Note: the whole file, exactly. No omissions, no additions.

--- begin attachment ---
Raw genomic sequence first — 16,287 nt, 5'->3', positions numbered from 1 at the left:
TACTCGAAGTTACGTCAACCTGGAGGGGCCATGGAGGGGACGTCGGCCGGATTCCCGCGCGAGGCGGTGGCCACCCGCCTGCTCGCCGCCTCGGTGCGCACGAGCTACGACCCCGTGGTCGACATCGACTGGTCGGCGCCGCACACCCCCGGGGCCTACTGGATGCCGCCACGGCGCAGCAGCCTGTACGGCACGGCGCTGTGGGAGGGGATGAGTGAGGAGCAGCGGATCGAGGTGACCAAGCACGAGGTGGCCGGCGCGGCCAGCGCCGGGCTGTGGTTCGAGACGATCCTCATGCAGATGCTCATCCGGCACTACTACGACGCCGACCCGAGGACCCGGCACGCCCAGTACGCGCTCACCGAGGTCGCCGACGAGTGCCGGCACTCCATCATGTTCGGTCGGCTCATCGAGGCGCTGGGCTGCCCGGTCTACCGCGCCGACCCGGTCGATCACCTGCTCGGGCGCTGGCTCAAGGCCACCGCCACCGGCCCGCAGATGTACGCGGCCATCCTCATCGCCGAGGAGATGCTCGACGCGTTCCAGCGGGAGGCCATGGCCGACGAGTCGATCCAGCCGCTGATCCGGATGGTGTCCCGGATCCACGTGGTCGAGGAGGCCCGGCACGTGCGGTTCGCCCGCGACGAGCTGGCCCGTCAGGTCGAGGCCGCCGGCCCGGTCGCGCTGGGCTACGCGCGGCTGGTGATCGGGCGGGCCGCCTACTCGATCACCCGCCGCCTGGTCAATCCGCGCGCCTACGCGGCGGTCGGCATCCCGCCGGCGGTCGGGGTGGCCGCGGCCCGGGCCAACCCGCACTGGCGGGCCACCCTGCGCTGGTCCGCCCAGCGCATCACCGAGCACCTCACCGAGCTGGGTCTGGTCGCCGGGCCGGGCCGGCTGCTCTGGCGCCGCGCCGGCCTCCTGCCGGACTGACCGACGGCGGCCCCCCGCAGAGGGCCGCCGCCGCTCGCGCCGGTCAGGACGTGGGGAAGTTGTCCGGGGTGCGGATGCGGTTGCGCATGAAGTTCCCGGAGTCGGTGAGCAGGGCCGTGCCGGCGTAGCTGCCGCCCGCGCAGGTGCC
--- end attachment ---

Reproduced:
Raw genomic sequence first — 16,287 nt, 5'->3', positions numbered from 1 at the left:
TACTCGAAGTTACGTCAACCTGGAGGGGCCATGGAGGGGACGTCGGCCGGATTCCCGCGCGAGGCGGTGGCCACCCGCCTGCTCGCCGCCTCGGTGCGCACGAGCTACGACCCCGTGGTCGACATCGACTGGTCGGCGCCGCACACCCCCGGGGCCTACTGGATGCCGCCACGGCGCAGCAGCCTGTACGGCACGGCGCTGTGGGAGGGGATGAGTGAGGAGCAGCGGATCGAGGTGACCAAGCACGAGGTGGCCGGCGCGGCCAGCGCCGGGCTGTGGTTCGAGACGATCCTCATGCAGATGCTCATCCGGCACTACTACGACGCCGACCCGAGGACCCGGCACGCCCAGTACGCGCTCACCGAGGTCGCCGACGAGTGCCGGCACTCCATCATGTTCGGTCGGCTCATCGAGGCGCTGGGCTGCCCGGTCTACCGCGCCGACCCGGTCGATCACCTGCTCGGGCGCTGGCTCAAGGCCACCGCCACCGGCCCGCAGATGTACGCGGCCATCCTCATCGCCGAGGAGATGCTCGACGCGTTCCAGCGGGAGGCCATGGCCGACGAGTCGATCCAGCCGCTGATCCGGATGGTGTCCCGGATCCACGTGGTCGAGGAGGCCCGGCACGTGCGGTTCGCCCGCGACGAGCTGGCCCGTCAGGTCGAGGCCGCCGGCCCGGTCGCGCTGGGCTACGCGCGGCTGGTGATCGGGCGGGCCGCCTACTCGATCACCCGCCGCCTGGTCAATCCGCGCGCCTACGCGGCGGTCGGCATCCCGCCGGCGGTCGGGGTGGCCGCGGCCCGGGCCAACCCGCACTGGCGGGCCACCCTGCGCTGGTCCGCCCAGCGCATCACCGAGCACCTCACCGAGCTGGGTCTGGTCGCCGGGCCGGGCCGGCTGCTCTGGCGCCGCGCCGGCCTCCTGCCGGACTGACCGACGGCGGCCCCCCGCAGAGGGCCGCCGCCGCTCGCGCCGGTCAGGACGTGGGGAAGTTGTCCGGGGTGCGGATGCGGTTGCGCATGAAGTTCCCGGAGTCGGTGAGCAGGGCCGTGCCGGCGTAGCTGCCGCCCGCGCAGGTGCC